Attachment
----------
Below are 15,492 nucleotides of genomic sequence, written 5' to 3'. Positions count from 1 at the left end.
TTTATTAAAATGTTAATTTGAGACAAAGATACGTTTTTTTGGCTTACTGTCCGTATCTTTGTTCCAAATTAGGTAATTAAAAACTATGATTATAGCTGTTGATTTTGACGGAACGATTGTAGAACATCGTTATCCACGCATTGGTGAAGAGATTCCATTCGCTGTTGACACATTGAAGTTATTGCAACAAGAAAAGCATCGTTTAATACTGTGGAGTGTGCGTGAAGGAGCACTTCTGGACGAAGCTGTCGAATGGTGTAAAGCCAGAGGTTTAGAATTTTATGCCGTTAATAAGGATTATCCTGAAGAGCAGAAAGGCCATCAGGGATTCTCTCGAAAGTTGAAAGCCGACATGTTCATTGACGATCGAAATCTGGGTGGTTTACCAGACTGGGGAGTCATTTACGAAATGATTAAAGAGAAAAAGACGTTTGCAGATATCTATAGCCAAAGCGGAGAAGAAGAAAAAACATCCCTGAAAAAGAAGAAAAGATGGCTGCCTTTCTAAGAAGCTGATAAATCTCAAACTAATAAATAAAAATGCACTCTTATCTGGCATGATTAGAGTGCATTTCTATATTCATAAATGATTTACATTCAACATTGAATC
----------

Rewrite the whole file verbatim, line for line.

Below are 15,492 nucleotides of genomic sequence, written 5' to 3'. Positions count from 1 at the left end.
TTTATTAAAATGTTAATTTGAGACAAAGATACGTTTTTTTGGCTTACTGTCCGTATCTTTGTTCCAAATTAGGTAATTAAAAACTATGATTATAGCTGTTGATTTTGACGGAACGATTGTAGAACATCGTTATCCACGCATTGGTGAAGAGATTCCATTCGCTGTTGACACATTGAAGTTATTGCAACAAGAAAAGCATCGTTTAATACTGTGGAGTGTGCGTGAAGGAGCACTTCTGGACGAAGCTGTCGAATGGTGTAAAGCCAGAGGTTTAGAATTTTATGCCGTTAATAAGGATTATCCTGAAGAGCAGAAAGGCCATCAGGGATTCTCTCGAAAGTTGAAAGCCGACATGTTCATTGACGATCGAAATCTGGGTGGTTTACCAGACTGGGGAGTCATTTACGAAATGATTAAAGAGAAAAAGACGTTTGCAGATATCTATAGCCAAAGCGGAGAAGAAGAAAAAACATCCCTGAAAAAGAAGAAAAGATGGCTGCCTTTCTAAGAAGCTGATAAATCTCAAACTAATAAATAAAAATGCACTCTTATCTGGCATGATTAGAGTGCATTTCTATATTCATAAATGATTTACATTCAACATTGAATC